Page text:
SuperNet offers security, access
- By Eric Hammond
- Apr 18, 2001
It's easy to secure a PC: Just disconnect it from other computers and lock it in a closet. Unfortunately, if that PC has to connect to public networks, the job of ensuring security gets a good deal tougher. Electronic Engineering Systems Inc. offers a two-in-one solution for users who need to work with classified data and who also need access to public networks.
The EES SuperNet 2000 EAL4/r1 system works in two modes: secure and unsecure. To operate the system in secure mode, the user must provide a physical key. When the key is in the secure position, only the removable hard drive, secure Network Interface Card and CD-ROM drive are accessible. When the key is in the unsecure position, the floppy drive, internal hard drive, CD-ROM drive and the unsecure NIC are available.
I tested a 450 MHz SuperNet 2000 PC. It isn't the smallest PC, but it is certainly more compact and easier to manage than two separate PCs. The system was easy to work with, and the removable drive used for secure mode is solidly constructed and easy to insert and remove.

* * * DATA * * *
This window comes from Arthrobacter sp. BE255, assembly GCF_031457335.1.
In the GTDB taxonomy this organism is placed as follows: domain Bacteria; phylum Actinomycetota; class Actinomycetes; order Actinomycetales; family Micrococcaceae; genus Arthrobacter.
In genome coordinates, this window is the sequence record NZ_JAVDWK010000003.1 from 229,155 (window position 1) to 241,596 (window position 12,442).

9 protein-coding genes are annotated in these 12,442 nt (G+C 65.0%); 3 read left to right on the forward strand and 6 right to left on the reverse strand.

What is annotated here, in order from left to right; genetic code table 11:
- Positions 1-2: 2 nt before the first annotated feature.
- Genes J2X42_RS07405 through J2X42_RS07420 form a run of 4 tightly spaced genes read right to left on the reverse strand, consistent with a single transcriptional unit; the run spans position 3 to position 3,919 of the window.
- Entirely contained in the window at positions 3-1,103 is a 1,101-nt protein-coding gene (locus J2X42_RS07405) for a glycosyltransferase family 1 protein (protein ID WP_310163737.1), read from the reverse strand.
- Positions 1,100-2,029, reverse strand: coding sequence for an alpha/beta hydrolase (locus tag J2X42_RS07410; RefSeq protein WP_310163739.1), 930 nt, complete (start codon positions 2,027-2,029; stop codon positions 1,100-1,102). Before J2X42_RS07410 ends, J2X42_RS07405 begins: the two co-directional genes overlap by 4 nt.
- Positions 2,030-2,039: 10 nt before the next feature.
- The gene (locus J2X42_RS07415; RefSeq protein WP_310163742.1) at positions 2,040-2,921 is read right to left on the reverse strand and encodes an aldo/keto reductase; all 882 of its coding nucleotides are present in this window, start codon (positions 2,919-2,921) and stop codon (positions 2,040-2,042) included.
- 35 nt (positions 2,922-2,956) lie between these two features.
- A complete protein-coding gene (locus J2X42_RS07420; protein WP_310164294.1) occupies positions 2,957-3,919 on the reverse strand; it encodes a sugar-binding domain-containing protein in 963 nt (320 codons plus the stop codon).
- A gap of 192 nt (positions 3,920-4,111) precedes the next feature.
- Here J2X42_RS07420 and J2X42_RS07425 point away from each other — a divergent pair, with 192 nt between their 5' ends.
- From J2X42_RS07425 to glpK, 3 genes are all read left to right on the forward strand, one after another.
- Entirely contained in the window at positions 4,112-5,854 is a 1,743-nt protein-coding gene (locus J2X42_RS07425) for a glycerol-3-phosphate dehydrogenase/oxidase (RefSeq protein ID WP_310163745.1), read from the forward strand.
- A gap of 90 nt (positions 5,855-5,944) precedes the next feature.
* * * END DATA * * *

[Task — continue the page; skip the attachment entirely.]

It is clear that management of the system requires a disciplined approach — opening the case and rearranging components could easily render the security features of the system useless — and ESS offers training to help support personnel successfully manage it.
Because power-supply fluctuations can disable devices such as floppy drives and hard drives, I was curious to test this machine's ability to power NICs down selectively. It turns out that the NICs actually have an additional trace cut in the board that routes the power for the NIC through the key switch on the front panel.
Although flirting with the line between unsecured and secured systems and networks can invite disaster, there are times when there may be no other choice. The SuperNet 2000 is a good solution in these situations because it provides a more manageable, compact approach than using two PCs and probably creates fewer opportunities for security slip-ups.
Hammond is a Denver-based freelance writer and a program director at L7, a company that specializes in building IT infrastructure.